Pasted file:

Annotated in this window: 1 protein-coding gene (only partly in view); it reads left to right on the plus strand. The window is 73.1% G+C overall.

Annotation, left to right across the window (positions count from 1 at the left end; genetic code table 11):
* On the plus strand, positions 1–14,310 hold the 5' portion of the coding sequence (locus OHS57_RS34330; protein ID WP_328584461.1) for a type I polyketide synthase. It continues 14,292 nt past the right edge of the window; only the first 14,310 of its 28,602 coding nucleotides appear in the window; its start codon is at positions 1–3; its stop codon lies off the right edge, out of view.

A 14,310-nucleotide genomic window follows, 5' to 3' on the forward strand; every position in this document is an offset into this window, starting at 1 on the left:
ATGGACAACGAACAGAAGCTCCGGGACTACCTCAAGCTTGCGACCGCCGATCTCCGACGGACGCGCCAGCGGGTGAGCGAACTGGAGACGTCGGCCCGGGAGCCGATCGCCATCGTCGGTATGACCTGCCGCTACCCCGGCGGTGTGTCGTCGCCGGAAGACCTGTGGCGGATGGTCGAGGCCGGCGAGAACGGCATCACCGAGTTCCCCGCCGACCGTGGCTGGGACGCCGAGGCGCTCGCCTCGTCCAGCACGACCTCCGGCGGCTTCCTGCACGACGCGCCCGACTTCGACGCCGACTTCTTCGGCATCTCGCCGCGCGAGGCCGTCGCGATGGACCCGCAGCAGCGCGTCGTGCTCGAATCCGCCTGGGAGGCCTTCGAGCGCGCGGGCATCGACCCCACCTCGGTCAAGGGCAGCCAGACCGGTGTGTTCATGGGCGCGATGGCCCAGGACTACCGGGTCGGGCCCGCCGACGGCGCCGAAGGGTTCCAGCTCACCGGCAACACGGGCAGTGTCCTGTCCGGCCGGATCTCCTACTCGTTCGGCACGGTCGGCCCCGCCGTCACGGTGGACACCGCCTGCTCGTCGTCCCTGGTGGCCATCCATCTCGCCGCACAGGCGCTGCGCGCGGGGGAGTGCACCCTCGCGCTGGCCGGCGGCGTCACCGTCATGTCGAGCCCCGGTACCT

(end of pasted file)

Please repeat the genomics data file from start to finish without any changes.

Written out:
Annotated in this window: 1 protein-coding gene (only partly in view); it reads left to right on the plus strand. The window is 73.1% G+C overall.

Annotation, left to right across the window (positions count from 1 at the left end; genetic code table 11):
* On the plus strand, positions 1–14,310 hold the 5' portion of the coding sequence (locus OHS57_RS34330; protein ID WP_328584461.1) for a type I polyketide synthase. It continues 14,292 nt past the right edge of the window; only the first 14,310 of its 28,602 coding nucleotides appear in the window; its start codon is at positions 1–3; its stop codon lies off the right edge, out of view.

A 14,310-nucleotide genomic window follows, 5' to 3' on the forward strand; every position in this document is an offset into this window, starting at 1 on the left:
ATGGACAACGAACAGAAGCTCCGGGACTACCTCAAGCTTGCGACCGCCGATCTCCGACGGACGCGCCAGCGGGTGAGCGAACTGGAGACGTCGGCCCGGGAGCCGATCGCCATCGTCGGTATGACCTGCCGCTACCCCGGCGGTGTGTCGTCGCCGGAAGACCTGTGGCGGATGGTCGAGGCCGGCGAGAACGGCATCACCGAGTTCCCCGCCGACCGTGGCTGGGACGCCGAGGCGCTCGCCTCGTCCAGCACGACCTCCGGCGGCTTCCTGCACGACGCGCCCGACTTCGACGCCGACTTCTTCGGCATCTCGCCGCGCGAGGCCGTCGCGATGGACCCGCAGCAGCGCGTCGTGCTCGAATCCGCCTGGGAGGCCTTCGAGCGCGCGGGCATCGACCCCACCTCGGTCAAGGGCAGCCAGACCGGTGTGTTCATGGGCGCGATGGCCCAGGACTACCGGGTCGGGCCCGCCGACGGCGCCGAAGGGTTCCAGCTCACCGGCAACACGGGCAGTGTCCTGTCCGGCCGGATCTCCTACTCGTTCGGCACGGTCGGCCCCGCCGTCACGGTGGACACCGCCTGCTCGTCGTCCCTGGTGGCCATCCATCTCGCCGCACAGGCGCTGCGCGCGGGGGAGTGCACCCTCGCGCTGGCCGGCGGCGTCACCGTCATGTCGAGCCCCGGTACCT